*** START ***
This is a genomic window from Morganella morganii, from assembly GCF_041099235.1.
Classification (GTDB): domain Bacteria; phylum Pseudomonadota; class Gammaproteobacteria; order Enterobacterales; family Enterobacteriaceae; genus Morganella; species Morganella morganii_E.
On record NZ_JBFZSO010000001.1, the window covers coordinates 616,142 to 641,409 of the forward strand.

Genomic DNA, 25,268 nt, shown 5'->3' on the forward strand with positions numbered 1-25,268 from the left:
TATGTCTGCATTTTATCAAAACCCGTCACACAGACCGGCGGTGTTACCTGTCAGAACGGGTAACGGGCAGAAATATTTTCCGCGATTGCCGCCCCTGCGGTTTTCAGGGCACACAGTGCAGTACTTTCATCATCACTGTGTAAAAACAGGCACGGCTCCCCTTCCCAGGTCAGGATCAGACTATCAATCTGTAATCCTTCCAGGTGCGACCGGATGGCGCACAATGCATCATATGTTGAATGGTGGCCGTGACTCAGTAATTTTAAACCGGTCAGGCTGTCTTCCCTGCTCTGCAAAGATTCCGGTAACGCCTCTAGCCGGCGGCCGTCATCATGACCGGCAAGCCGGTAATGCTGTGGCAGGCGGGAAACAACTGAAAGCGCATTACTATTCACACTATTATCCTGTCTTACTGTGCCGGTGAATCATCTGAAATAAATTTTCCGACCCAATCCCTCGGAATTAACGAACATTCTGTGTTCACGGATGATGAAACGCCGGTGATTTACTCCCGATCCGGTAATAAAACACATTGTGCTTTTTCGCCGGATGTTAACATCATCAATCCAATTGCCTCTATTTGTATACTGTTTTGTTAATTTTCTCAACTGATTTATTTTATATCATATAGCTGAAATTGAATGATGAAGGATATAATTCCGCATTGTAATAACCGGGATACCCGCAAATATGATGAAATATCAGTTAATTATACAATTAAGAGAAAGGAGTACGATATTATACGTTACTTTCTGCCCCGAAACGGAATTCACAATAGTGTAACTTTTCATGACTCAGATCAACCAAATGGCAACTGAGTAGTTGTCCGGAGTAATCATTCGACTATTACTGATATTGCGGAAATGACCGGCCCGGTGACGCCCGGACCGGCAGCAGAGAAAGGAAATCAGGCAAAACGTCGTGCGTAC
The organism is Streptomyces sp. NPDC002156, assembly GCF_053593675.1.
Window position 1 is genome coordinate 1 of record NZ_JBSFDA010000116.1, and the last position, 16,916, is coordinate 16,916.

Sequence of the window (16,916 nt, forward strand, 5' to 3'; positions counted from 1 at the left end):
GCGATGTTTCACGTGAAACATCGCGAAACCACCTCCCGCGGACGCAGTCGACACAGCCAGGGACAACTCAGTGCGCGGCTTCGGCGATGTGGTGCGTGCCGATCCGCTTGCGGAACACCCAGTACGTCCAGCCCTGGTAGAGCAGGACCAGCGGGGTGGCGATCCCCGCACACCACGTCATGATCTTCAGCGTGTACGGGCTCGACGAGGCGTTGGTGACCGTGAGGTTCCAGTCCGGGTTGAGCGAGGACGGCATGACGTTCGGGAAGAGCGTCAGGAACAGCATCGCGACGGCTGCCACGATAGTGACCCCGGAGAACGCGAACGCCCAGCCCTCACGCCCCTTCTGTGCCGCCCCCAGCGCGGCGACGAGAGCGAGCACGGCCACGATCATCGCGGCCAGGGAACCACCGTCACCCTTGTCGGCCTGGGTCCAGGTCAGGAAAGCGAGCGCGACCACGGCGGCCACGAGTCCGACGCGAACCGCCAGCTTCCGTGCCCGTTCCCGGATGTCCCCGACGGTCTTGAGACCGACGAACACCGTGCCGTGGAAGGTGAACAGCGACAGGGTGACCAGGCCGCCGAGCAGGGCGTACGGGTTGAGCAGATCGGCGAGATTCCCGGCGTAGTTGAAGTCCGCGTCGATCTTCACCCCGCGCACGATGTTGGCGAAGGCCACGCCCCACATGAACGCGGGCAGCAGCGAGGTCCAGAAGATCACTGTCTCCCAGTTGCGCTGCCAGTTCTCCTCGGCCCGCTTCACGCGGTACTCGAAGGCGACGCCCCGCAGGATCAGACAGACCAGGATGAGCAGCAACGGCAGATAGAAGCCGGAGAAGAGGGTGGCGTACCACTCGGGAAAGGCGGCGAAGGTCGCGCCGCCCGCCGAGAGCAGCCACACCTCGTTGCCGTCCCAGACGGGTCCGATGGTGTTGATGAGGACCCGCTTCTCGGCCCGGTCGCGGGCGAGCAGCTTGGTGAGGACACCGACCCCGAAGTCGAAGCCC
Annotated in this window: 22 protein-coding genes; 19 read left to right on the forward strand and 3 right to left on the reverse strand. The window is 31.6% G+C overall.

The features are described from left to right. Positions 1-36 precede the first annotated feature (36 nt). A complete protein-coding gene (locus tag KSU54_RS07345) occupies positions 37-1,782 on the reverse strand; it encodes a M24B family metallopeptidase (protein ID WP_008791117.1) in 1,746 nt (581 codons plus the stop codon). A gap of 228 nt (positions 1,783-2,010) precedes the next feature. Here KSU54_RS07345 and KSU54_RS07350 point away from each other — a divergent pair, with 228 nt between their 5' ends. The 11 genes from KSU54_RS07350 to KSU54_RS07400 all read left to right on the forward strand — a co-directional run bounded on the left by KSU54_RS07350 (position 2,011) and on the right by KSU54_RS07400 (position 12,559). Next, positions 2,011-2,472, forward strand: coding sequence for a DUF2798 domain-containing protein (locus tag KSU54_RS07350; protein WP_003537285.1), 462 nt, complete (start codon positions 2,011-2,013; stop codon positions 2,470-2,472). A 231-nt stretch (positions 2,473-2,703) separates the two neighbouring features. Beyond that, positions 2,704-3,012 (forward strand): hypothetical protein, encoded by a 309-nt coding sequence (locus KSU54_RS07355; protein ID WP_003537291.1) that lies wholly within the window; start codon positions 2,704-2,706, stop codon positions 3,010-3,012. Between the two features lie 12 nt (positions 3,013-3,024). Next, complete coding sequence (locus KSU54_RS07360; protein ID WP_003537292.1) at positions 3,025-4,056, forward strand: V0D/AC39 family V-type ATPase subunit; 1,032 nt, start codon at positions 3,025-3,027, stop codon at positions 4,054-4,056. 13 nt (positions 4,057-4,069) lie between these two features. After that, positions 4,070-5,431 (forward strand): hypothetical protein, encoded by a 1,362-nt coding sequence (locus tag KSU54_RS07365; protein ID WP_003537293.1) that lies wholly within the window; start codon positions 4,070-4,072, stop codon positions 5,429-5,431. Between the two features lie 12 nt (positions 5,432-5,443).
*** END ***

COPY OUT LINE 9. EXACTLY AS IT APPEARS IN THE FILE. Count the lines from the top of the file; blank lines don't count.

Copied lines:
GCGATGTTTCACGTGAAACATCGCGAAACCACCTCCCGCGGACGCAGTCGACACAGCCAGGGACAACTCAGTGCGCGGCTTCGGCGATGTGGTGCGTGCCGATCCGCTTGCGGAACACCCAGTACGTCCAGCCCTGGTAGAGCAGGACCAGCGGGGTGGCGATCCCCGCACACCACGTCATGATCTTCAGCGTGTACGGGCTCGACGAGGCGTTGGTGACCGTGAGGTTCCAGTCCGGGTTGAGCGAGGACGGCATGACGTTCGGGAAGAGCGTCAGGAACAGCATCGCGACGGCTGCCACGATAGTGACCCCGGAGAACGCGAACGCCCAGCCCTCACGCCCCTTCTGTGCCGCCCCCAGCGCGGCGACGAGAGCGAGCACGGCCACGATCATCGCGGCCAGGGAACCACCGTCACCCTTGTCGGCCTGGGTCCAGGTCAGGAAAGCGAGCGCGACCACGGCGGCCACGAGTCCGACGCGAACCGCCAGCTTCCGTGCCCGTTCCCGGATGTCCCCGACGGTCTTGAGACCGACGAACACCGTGCCGTGGAAGGTGAACAGCGACAGGGTGACCAGGCCGCCGAGCAGGGCGTACGGGTTGAGCAGATCGGCGAGATTCCCGGCGTAGTTGAAGTCCGCGTCGATCTTCACCCCGCGCACGATGTTGGCGAAGGCCACGCCCCACATGAACGCGGGCAGCAGCGAGGTCCAGAAGATCACTGTCTCCCAGTTGCGCTGCCAGTTCTCCTCGGCCCGCTTCACGCGGTACTCGAAGGCGACGCCCCGCAGGATCAGACAGACCAGGATGAGCAGCAACGGCAGATAGAAGCCGGAGAAGAGGGTGGCGTACCACTCGGGAAAGGCGGCGAAGGTCGCGCCGCCCGCCGAGAGCAGCCACACCTCGTTGCCGTCCCAGACGGGTCCGATGGTGTTGATGAGGACCCGCTTCTCGGCCCGGTCGCGGGCGAGCAGCTTGGTGAGGACACCGACCCCGAAGTCGAAGCCC